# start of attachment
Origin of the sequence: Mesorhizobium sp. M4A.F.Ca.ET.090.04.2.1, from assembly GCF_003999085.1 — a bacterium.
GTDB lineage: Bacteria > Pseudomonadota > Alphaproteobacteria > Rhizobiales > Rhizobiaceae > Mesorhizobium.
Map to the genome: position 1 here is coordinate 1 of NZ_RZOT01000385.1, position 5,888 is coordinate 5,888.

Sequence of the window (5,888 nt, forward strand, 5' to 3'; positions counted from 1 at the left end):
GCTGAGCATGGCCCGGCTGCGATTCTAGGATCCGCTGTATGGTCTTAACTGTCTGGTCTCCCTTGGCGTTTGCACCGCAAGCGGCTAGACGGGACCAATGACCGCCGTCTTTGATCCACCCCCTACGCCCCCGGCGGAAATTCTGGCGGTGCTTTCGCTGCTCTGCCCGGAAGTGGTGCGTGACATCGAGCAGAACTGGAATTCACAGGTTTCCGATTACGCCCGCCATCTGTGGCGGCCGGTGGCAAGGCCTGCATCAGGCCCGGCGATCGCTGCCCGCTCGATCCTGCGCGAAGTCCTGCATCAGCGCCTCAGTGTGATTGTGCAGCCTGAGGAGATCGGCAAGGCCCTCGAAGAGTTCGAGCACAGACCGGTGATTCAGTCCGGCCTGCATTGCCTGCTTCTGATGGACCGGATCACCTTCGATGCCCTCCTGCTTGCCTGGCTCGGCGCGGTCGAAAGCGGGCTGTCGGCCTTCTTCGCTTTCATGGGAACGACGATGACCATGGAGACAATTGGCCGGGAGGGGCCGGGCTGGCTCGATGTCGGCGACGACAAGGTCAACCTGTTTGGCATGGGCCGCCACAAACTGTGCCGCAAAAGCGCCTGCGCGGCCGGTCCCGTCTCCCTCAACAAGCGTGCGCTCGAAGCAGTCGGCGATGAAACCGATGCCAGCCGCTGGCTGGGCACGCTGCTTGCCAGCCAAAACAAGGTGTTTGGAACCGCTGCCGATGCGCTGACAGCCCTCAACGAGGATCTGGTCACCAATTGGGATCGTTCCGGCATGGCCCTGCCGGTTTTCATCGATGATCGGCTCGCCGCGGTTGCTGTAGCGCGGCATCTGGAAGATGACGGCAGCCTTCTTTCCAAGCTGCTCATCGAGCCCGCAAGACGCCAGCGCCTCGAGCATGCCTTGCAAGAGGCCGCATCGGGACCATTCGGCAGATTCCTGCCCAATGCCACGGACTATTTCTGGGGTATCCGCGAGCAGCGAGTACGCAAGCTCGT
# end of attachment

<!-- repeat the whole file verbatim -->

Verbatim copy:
Origin of the sequence: Mesorhizobium sp. M4A.F.Ca.ET.090.04.2.1, from assembly GCF_003999085.1 — a bacterium.
GTDB lineage: Bacteria > Pseudomonadota > Alphaproteobacteria > Rhizobiales > Rhizobiaceae > Mesorhizobium.
Map to the genome: position 1 here is coordinate 1 of NZ_RZOT01000385.1, position 5,888 is coordinate 5,888.

Sequence of the window (5,888 nt, forward strand, 5' to 3'; positions counted from 1 at the left end):
GCTGAGCATGGCCCGGCTGCGATTCTAGGATCCGCTGTATGGTCTTAACTGTCTGGTCTCCCTTGGCGTTTGCACCGCAAGCGGCTAGACGGGACCAATGACCGCCGTCTTTGATCCACCCCCTACGCCCCCGGCGGAAATTCTGGCGGTGCTTTCGCTGCTCTGCCCGGAAGTGGTGCGTGACATCGAGCAGAACTGGAATTCACAGGTTTCCGATTACGCCCGCCATCTGTGGCGGCCGGTGGCAAGGCCTGCATCAGGCCCGGCGATCGCTGCCCGCTCGATCCTGCGCGAAGTCCTGCATCAGCGCCTCAGTGTGATTGTGCAGCCTGAGGAGATCGGCAAGGCCCTCGAAGAGTTCGAGCACAGACCGGTGATTCAGTCCGGCCTGCATTGCCTGCTTCTGATGGACCGGATCACCTTCGATGCCCTCCTGCTTGCCTGGCTCGGCGCGGTCGAAAGCGGGCTGTCGGCCTTCTTCGCTTTCATGGGAACGACGATGACCATGGAGACAATTGGCCGGGAGGGGCCGGGCTGGCTCGATGTCGGCGACGACAAGGTCAACCTGTTTGGCATGGGCCGCCACAAACTGTGCCGCAAAAGCGCCTGCGCGGCCGGTCCCGTCTCCCTCAACAAGCGTGCGCTCGAAGCAGTCGGCGATGAAACCGATGCCAGCCGCTGGCTGGGCACGCTGCTTGCCAGCCAAAACAAGGTGTTTGGAACCGCTGCCGATGCGCTGACAGCCCTCAACGAGGATCTGGTCACCAATTGGGATCGTTCCGGCATGGCCCTGCCGGTTTTCATCGATGATCGGCTCGCCGCGGTTGCTGTAGCGCGGCATCTGGAAGATGACGGCAGCCTTCTTTCCAAGCTGCTCATCGAGCCCGCAAGACGCCAGCGCCTCGAGCATGCCTTGCAAGAGGCCGCATCGGGACCATTCGGCAGATTCCTGCCCAATGCCACGGACTATTTCTGGGGTATCCGCGAGCAGCGAGTACGCAAGCTCGT